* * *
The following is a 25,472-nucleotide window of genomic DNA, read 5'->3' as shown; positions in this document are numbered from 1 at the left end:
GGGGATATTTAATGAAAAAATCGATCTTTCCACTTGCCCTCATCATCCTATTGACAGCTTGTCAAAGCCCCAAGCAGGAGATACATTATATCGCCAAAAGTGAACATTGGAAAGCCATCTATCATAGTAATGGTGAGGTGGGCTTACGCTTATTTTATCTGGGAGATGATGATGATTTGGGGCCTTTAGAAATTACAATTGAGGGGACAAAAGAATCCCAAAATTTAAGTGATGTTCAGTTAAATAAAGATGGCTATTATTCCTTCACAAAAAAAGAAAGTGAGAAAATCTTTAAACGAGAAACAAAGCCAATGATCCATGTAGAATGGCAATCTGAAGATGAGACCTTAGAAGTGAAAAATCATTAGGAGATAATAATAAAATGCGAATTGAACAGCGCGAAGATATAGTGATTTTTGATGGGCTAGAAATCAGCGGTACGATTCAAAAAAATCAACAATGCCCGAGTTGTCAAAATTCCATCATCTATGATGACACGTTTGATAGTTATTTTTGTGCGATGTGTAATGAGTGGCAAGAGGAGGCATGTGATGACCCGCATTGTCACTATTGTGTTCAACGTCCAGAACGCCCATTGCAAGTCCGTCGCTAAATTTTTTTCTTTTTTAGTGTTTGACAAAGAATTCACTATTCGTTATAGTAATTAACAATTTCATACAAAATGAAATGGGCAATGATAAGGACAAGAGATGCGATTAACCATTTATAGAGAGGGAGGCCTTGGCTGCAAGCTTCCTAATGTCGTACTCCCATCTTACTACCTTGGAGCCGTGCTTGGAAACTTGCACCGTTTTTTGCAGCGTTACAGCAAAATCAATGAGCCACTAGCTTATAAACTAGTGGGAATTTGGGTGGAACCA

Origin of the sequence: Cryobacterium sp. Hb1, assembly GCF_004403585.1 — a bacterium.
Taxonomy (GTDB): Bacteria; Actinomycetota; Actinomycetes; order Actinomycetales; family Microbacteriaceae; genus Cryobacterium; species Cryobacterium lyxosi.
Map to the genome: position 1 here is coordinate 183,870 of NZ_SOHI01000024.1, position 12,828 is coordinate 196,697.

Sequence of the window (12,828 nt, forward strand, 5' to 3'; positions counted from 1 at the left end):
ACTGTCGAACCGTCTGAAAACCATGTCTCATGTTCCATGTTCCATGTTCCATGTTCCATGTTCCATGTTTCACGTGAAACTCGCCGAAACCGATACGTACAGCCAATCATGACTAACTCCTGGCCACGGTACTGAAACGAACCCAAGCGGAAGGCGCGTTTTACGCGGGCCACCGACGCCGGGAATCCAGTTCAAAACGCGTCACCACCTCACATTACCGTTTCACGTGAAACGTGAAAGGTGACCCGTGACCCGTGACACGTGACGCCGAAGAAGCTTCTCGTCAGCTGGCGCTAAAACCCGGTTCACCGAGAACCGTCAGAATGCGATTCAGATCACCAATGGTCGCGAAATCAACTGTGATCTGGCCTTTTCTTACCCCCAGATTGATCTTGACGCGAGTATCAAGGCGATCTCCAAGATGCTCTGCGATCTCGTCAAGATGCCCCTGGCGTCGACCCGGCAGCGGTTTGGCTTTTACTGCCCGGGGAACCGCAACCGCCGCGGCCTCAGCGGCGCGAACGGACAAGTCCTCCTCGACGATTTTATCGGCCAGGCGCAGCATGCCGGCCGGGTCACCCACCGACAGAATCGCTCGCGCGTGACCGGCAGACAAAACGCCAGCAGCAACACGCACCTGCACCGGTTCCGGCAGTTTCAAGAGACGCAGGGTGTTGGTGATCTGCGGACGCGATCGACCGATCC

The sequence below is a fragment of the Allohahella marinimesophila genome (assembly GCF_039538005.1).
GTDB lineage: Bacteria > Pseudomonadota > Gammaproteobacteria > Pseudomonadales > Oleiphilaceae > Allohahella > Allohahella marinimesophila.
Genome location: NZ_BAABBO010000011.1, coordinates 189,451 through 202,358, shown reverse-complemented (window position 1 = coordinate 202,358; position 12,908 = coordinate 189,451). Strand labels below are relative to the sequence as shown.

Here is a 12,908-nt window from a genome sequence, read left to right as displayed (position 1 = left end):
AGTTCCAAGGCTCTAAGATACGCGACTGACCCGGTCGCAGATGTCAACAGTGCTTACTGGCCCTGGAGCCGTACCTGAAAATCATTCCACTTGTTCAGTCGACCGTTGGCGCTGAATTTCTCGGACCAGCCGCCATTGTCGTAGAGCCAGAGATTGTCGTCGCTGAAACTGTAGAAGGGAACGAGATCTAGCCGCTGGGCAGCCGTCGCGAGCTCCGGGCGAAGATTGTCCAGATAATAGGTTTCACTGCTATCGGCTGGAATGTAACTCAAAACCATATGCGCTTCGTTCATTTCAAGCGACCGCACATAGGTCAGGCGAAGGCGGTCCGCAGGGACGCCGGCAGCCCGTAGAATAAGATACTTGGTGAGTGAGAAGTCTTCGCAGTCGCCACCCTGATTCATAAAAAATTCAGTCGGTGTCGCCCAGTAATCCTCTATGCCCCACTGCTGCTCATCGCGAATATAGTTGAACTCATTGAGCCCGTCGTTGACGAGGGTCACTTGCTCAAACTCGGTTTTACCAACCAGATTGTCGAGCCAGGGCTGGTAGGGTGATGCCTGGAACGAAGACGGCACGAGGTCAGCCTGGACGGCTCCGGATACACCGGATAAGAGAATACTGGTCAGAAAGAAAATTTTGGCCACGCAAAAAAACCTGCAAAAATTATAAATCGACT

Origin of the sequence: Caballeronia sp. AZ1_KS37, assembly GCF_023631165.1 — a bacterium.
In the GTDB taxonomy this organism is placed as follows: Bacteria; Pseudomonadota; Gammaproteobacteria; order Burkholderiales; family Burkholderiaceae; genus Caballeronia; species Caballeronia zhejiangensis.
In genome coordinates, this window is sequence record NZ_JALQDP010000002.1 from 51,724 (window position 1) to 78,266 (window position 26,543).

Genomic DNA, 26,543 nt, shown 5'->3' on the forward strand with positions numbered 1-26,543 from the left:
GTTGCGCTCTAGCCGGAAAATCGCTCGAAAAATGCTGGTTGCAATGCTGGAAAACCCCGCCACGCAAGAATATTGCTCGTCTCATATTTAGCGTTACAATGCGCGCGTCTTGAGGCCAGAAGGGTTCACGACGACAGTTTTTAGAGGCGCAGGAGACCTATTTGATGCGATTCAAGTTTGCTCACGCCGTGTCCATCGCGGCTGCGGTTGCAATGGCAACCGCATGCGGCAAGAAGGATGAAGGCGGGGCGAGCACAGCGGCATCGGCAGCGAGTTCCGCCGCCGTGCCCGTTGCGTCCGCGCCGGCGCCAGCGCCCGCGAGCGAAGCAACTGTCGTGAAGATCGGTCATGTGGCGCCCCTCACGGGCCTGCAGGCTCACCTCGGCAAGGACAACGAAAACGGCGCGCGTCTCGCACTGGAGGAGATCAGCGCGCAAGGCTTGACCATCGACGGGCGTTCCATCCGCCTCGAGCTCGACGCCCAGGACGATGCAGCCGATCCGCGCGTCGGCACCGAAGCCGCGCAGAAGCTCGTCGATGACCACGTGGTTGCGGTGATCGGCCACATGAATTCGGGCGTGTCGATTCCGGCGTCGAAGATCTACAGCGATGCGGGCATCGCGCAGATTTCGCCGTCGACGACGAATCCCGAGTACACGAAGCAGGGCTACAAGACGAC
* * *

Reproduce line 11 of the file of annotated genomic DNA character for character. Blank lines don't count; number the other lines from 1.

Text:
Here is a 12,908-nt window from a genome sequence, read left to right as displayed (position 1 = left end):